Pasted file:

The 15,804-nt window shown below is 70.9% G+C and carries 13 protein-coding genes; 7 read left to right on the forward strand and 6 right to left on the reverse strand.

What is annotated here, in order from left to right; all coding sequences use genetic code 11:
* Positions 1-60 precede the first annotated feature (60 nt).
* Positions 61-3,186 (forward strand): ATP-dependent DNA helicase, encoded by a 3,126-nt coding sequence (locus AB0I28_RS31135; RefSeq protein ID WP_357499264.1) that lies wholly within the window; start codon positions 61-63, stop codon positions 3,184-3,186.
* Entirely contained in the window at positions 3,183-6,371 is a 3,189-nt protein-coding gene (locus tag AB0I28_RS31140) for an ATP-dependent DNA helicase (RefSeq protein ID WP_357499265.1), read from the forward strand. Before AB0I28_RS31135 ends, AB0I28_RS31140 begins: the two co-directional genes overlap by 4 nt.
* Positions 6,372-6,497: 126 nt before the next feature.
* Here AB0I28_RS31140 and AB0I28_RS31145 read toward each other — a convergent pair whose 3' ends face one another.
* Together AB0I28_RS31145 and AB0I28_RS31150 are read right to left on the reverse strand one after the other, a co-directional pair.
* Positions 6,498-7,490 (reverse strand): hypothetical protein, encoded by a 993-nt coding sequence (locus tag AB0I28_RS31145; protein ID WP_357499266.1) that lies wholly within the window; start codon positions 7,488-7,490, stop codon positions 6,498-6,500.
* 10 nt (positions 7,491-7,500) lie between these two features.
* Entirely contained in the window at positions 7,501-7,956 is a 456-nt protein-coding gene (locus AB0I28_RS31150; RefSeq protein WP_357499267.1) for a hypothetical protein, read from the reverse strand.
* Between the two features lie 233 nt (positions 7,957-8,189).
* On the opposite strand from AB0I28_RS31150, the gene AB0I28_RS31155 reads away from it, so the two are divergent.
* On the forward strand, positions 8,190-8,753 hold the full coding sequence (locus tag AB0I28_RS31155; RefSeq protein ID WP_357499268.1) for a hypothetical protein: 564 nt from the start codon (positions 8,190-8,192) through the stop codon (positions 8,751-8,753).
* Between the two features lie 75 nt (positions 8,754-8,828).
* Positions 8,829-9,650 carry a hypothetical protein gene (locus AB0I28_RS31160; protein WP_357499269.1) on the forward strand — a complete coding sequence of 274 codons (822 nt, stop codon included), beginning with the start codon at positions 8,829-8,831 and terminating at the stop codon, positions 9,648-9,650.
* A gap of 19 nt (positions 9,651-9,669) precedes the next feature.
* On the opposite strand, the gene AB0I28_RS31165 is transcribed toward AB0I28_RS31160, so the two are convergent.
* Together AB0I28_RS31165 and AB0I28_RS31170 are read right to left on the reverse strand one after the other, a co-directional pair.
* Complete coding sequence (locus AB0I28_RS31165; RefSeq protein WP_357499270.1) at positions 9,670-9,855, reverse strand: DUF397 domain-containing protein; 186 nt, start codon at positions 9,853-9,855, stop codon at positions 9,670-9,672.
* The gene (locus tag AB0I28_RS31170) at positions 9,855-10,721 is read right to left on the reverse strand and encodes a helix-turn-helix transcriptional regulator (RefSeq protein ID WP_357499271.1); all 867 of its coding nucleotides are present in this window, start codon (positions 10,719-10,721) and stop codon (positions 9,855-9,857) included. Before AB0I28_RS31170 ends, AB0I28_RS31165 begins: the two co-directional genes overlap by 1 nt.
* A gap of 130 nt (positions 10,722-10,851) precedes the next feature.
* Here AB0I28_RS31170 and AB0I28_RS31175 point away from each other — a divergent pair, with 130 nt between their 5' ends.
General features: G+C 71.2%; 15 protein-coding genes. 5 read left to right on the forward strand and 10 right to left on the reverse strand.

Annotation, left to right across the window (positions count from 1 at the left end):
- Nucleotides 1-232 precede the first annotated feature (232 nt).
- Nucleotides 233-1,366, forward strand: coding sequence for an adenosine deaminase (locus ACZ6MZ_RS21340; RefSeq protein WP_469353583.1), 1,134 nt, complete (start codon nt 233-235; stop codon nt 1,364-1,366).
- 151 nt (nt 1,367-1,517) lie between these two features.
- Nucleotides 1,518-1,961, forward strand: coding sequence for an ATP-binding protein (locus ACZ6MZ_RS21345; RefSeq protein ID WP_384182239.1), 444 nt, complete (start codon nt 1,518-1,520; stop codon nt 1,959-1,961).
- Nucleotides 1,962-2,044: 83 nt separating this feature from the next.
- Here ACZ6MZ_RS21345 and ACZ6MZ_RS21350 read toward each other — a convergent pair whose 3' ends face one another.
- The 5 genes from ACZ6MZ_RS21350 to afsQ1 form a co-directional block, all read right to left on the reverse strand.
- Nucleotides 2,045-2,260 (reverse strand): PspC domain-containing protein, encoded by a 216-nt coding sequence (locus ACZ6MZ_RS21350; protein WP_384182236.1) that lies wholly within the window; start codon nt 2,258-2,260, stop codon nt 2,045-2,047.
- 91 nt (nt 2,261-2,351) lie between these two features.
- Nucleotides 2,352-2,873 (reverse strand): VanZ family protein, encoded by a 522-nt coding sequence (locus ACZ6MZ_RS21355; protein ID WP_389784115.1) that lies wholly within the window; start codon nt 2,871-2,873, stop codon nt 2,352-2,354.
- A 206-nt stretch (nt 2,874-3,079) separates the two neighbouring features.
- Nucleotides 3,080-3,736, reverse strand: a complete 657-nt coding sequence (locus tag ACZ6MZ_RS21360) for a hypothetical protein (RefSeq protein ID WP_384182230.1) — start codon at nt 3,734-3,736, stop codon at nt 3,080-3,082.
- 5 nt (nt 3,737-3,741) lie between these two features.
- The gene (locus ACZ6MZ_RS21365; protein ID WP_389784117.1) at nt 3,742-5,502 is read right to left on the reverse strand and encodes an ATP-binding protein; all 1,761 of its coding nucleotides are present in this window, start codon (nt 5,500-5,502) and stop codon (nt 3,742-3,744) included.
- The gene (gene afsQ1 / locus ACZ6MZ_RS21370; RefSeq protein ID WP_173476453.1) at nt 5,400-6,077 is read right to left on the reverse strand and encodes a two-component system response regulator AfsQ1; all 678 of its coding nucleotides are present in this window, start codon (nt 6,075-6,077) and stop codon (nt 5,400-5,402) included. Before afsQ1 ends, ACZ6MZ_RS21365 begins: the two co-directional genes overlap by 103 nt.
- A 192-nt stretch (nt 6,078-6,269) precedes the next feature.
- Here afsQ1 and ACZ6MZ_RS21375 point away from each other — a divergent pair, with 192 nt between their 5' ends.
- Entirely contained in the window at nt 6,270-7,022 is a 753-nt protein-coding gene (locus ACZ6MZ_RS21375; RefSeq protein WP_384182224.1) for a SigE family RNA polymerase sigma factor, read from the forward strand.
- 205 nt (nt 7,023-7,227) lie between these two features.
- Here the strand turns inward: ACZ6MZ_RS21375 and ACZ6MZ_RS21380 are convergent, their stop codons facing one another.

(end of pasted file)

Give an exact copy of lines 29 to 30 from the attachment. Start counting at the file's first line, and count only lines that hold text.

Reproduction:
- Nucleotides 1,518-1,961, forward strand: coding sequence for an ATP-binding protein (locus ACZ6MZ_RS21345; RefSeq protein ID WP_384182239.1), 444 nt, complete (start codon nt 1,518-1,520; stop codon nt 1,959-1,961).
- Nucleotides 1,962-2,044: 83 nt separating this feature from the next.